Identifying style provinces is a popular topic of enquiry in Australian rock art research. At the core of these studies is the focus on the style or manner of depiction of motifs as a key indicator for determining patterns of motif similarity and difference, and their corresponding spatial distribution. In identifying spatial continuities and discontinuities based on a formal analysis of rock art motifs fixed in place, researchers sometimes limit their ability to understand the relational dimensions associated with past and present graphic systems more broadly. This chapter reviews and critiques the formal, style-based methods of delineating discontinuities in rock art as boundaries and uses Nancy Williams’s work on Yolngu boundaries as a framework to further build on research into spatial discontinuities in rock art as flexible, intersecting, and fluid. In doing so, the authors also draw attention to the role of relational understandings and decorative portable objects in characterizing intersecting style-based discontinuities. Using two case studies from northern Australia, they demonstrate how the spatial and social boundaries expressed in rock art are often much more complex than originally envisaged.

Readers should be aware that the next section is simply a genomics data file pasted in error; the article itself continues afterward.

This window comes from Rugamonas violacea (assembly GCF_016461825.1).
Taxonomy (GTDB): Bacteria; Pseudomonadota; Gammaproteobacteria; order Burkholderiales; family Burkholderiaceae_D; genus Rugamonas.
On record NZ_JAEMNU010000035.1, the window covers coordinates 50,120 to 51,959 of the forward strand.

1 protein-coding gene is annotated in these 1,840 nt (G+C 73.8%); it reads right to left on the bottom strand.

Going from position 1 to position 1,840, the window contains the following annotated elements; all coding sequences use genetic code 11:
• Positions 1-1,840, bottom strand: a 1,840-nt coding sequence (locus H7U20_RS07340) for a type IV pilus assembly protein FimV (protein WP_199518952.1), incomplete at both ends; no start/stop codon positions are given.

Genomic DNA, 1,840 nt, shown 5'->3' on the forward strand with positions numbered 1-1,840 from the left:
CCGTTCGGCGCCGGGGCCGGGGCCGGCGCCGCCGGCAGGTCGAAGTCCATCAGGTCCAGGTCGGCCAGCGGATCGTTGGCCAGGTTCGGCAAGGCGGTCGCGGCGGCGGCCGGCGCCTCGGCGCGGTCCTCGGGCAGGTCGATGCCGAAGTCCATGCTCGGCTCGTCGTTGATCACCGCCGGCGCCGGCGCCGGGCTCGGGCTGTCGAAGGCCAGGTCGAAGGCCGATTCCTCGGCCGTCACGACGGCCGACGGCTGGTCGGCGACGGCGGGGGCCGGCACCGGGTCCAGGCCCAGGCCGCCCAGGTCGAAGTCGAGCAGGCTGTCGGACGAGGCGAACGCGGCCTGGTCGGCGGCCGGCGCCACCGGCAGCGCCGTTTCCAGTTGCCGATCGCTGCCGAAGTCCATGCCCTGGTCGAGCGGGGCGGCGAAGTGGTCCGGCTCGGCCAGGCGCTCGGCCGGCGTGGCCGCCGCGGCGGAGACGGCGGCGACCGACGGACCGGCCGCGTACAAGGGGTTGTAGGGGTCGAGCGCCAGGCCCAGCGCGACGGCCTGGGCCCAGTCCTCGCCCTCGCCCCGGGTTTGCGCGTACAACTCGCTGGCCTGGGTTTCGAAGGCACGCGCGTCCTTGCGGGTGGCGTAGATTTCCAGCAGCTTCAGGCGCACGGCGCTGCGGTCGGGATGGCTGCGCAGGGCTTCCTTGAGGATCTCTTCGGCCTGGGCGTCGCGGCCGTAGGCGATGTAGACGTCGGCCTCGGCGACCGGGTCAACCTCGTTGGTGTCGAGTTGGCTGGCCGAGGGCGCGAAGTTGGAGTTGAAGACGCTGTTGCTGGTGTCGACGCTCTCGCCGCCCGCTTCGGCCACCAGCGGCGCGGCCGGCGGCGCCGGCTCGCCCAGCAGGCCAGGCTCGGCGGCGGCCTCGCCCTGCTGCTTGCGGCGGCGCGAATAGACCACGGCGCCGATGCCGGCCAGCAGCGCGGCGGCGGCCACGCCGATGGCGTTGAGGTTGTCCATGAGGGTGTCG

|Title of host publication||The Oxford Handbook of the Archaeology of Indigenous Australia and New Guinea|
|Editors||Ian McNiven, Bruno David|
|Place of Publication||Oxford|
|Publisher||Oxford University Press|
|Number of pages||28|
|Publication status||E-pub ahead of print - Feb 2021|